Isis' appearance is quite different from how she was traditionally depicted in Egypt. Some of the most noticeable changes is that her skin tone lightened considerably, and she wears Greek/Roman dress. What would be the purpose of the ancient Greeks and Romans adopting a foreign goddess and then completely changing her appearance? Now, the Greeks did start this new tradition. The Greeks were in Egypt first, and the Romans were known to copy Greek paintings and sculptures. Also, some would argue that there is no ill intent when one culture changes the appearance of another cultures' adopted deity. Perhaps the Greeks and Romans changed her appearance to better fit into her society. The Ancient Greeks and Romans were huge fans of aesthetics. They often depicted Isis as an ideal Greek/Roman woman. They could have depicted her this way to better assimilate her into their society. Another option is that they found her appearance too primitive and wanted to make her appear more “civilized”. Regardless of the reason, the real question is whether or not these images of Isis, in the Greek and Roman context, should be considered depictions of her at all.

Isis did not start to truly gain popularity until the New Kingdom. However, by the Late Period Egypt she was still very relevant. Her widespread popularity is most likely one of the reasons the Greeks and Romans became so interested in her. One of the reasons Isis is so influential is because she is the sister-wife of Osiris. According to mythology, Osiris and Isis, along with their siblings Seth and Nephthys, are the children of Geb and Nut.  Isis is considered a powerful mother goddess in Egyptian mythology. She is also associated with mourning and magic. Isis was associated with being the mother of the pharaohs as well.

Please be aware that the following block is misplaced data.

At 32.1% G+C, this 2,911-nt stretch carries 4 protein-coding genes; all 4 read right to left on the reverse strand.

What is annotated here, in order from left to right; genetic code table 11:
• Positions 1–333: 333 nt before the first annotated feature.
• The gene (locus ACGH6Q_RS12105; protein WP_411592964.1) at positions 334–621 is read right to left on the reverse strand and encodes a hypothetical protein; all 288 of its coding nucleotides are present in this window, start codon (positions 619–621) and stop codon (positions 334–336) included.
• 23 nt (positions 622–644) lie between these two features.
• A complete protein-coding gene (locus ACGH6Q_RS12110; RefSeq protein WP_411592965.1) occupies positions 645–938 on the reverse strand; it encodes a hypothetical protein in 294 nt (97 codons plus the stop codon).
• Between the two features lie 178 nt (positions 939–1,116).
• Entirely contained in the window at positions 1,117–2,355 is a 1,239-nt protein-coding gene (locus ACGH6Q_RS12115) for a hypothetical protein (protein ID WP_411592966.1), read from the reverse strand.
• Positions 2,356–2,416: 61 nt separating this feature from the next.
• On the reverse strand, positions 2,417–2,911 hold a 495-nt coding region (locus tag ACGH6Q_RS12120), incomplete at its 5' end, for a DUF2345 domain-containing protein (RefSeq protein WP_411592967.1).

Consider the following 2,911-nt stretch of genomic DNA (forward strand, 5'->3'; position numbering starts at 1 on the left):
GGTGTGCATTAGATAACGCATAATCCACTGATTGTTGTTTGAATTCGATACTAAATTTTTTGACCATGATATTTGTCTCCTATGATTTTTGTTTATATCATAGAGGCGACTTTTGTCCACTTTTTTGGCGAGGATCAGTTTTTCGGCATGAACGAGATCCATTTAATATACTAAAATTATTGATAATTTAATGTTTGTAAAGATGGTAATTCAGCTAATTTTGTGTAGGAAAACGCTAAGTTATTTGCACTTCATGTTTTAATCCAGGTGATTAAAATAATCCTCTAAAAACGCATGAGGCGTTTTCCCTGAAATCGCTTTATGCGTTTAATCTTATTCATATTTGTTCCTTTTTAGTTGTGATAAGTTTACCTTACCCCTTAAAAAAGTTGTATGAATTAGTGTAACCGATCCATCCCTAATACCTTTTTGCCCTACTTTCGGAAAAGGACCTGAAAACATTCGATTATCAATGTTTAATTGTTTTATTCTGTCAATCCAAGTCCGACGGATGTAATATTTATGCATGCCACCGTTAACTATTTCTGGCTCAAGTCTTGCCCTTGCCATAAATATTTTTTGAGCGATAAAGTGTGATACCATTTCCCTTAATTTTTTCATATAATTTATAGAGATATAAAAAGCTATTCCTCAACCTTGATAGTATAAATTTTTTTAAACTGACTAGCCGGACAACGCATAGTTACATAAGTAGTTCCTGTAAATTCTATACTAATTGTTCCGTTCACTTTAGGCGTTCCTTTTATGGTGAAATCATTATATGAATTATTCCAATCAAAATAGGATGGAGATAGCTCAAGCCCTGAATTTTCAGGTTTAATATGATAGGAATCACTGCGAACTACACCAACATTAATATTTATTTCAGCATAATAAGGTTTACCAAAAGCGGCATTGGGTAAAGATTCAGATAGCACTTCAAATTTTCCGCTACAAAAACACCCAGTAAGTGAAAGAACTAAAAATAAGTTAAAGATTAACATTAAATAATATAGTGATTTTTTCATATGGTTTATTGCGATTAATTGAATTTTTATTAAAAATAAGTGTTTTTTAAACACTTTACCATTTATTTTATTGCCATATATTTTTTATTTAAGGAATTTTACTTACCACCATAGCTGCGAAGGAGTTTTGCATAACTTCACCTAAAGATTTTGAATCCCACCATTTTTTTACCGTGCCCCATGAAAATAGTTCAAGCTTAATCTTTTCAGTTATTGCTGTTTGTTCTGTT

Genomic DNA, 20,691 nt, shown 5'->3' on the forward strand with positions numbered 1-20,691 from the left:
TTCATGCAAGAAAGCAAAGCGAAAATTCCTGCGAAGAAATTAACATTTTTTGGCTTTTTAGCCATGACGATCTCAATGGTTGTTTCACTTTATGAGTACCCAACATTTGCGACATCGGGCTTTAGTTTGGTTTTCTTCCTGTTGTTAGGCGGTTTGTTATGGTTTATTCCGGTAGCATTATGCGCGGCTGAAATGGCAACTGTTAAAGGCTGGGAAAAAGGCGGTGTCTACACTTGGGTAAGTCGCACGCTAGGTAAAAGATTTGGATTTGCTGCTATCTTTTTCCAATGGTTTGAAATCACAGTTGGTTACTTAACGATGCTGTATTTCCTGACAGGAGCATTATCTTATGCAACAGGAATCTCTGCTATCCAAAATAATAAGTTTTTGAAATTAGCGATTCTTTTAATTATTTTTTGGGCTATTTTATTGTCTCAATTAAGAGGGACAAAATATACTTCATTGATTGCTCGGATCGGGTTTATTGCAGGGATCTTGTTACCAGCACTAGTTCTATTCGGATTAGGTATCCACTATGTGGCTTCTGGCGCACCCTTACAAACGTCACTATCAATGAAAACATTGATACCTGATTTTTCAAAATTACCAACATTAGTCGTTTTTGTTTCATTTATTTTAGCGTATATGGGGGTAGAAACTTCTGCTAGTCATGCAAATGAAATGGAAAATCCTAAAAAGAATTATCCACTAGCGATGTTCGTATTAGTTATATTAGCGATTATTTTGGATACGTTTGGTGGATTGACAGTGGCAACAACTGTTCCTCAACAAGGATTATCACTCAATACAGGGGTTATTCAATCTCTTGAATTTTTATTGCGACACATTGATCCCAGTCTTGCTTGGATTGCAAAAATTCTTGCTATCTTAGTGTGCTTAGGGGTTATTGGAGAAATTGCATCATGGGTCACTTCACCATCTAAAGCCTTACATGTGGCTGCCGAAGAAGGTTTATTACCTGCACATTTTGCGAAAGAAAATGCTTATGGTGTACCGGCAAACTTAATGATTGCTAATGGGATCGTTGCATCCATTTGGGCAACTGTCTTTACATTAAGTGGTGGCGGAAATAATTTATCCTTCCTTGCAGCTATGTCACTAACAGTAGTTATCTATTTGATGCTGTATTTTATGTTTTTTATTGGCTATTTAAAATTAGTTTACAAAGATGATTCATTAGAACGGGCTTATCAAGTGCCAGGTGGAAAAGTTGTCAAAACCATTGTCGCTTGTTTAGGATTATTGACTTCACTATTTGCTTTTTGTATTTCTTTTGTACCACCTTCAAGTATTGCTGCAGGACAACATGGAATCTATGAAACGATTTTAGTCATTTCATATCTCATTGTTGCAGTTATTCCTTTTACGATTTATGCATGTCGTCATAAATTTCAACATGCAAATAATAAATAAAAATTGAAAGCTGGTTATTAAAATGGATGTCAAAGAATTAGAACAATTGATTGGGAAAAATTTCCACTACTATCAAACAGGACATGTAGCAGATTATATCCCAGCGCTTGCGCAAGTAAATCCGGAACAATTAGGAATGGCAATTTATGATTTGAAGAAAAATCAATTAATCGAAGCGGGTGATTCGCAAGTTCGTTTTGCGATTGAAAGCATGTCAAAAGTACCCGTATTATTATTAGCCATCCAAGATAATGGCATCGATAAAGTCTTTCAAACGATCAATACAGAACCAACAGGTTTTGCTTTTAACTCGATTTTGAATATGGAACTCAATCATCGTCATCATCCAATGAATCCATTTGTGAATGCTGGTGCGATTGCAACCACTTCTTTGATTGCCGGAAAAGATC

Iconographically speaking, Isis was a very prominent figure. Isis is often represented in her anthropomorphic form. She is seen as a woman with a long white sheath dress. She is also often seen crowned with the sign for throne in hieroglyphs. She sometimes wears a necklace and is seen with an ankh. Also, in many reliefs and images, Isis is seen in her mourning state, with her hands upraised in lamentation, or outstretched across the deceased. One of the most common ways Isis is depicted in art is with her wings. Her arms turn into wings, and she often seen half kneeling with her wings outstretched on either side of her. This image is one that has often be popularized and used to describe the goddess.This association with wings could be due to Isis’ status as an avian goddess. However, the Ancient Greeks and Romans depict Isis in a very different manner. Honestly, she is almost unrecognizable. She is often depicted in long white robes and perhaps a snake. What is most shocking is her skin tone difference. She is always white with Greek/Roman features. Traditionally, Isis’ complexions ranges from olive to a deep brown; which is a definite difference to how the Greeks and Romans depicted her.

One important question, that a lot of art historians don’t think about, is whether or not we should acknowledge these depictions of Isis in the Greek and Roman context. It is important to consider that most art historians would argue that this is merely a depiction of Isis. However, when the transformation is so drastic it does raise question. In my opinion, I appreciate the Greek and Roman depictions of Isis as works of art and vital pieces of ancient history. However, I do not think these depictions should be glorified or even acknowledged as actual depictions of Isis. There needs to be a clear distinction that they are Greek and Roman depictions of her, and not traditionally accurate representations of this great Egyptian goddess. 

Aldred, Cyril. Egyptian Art. New York: Oxford UP, 1980. 

Robins, Gay. The Art of Ancient Egypt. Cambridge, MA: Harvard UP, 1997.

“Roman Egypt”, accessed October 19, 2016,

"When the Greeks Ruled Egypt”, accessed October 19, 2016,

Wilkinson, Richard H. The Complete Gods and Goddesses of Ancient Egypt. New York: Thames 
& Hudson, 2003.

Wednesday, October 12, 2016

What Lies Beneath: the Urban Excavation of Tenochtitlán